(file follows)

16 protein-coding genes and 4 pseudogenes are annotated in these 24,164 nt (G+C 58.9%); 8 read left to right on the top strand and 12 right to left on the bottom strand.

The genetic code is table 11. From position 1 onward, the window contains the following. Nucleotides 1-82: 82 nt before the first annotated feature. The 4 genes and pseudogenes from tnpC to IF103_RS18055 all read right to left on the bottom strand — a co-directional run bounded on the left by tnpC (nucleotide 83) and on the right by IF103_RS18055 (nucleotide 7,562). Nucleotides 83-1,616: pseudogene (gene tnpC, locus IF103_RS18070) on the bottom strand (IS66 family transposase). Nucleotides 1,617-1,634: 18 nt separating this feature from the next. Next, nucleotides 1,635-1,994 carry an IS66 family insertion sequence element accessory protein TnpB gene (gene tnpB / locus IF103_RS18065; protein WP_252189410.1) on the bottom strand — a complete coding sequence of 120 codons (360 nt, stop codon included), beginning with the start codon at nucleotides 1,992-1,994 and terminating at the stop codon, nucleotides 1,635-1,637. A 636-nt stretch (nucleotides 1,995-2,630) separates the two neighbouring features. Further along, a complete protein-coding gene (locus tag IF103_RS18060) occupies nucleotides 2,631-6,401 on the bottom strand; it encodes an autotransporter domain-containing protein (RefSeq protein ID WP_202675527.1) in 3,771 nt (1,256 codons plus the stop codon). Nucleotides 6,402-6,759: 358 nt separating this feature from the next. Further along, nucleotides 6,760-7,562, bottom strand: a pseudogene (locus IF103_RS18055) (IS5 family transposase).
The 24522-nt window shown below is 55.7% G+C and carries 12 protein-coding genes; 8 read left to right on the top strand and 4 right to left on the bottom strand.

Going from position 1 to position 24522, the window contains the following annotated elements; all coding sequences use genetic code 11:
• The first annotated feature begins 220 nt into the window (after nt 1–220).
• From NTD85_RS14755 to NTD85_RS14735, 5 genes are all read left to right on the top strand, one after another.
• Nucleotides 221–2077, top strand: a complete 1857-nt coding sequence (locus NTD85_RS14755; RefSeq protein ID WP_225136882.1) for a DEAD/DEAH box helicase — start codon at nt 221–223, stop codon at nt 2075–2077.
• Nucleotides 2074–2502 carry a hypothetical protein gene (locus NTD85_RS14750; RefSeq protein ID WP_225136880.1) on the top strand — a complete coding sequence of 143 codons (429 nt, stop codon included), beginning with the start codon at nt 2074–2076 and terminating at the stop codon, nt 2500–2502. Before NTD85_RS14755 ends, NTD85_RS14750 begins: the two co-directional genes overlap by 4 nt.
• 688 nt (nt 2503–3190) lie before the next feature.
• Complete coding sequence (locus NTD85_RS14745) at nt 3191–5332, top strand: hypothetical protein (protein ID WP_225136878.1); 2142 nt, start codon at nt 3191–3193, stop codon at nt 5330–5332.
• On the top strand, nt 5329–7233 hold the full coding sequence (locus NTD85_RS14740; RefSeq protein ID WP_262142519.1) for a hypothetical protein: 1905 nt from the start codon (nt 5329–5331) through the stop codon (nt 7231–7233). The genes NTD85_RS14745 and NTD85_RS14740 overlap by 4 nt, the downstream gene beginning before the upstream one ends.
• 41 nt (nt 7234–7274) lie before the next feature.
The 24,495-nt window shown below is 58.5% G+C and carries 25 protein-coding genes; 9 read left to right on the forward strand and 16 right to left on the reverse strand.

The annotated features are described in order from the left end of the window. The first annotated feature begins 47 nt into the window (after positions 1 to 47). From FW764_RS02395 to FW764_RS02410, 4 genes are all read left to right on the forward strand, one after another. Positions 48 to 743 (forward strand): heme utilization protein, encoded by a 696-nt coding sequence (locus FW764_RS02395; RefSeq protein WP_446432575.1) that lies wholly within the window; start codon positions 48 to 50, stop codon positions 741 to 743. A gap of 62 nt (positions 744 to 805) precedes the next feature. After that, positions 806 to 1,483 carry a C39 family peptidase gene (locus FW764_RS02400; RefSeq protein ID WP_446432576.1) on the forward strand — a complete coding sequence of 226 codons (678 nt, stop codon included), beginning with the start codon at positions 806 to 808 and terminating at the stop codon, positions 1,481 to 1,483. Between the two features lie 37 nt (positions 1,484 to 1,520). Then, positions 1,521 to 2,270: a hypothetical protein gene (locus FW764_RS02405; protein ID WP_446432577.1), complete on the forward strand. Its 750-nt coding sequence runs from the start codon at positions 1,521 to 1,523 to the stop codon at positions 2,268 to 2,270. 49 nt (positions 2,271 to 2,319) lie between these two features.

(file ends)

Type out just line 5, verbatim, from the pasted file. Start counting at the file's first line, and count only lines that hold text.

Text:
• The first annotated feature begins 220 nt into the window (after nt 1–220).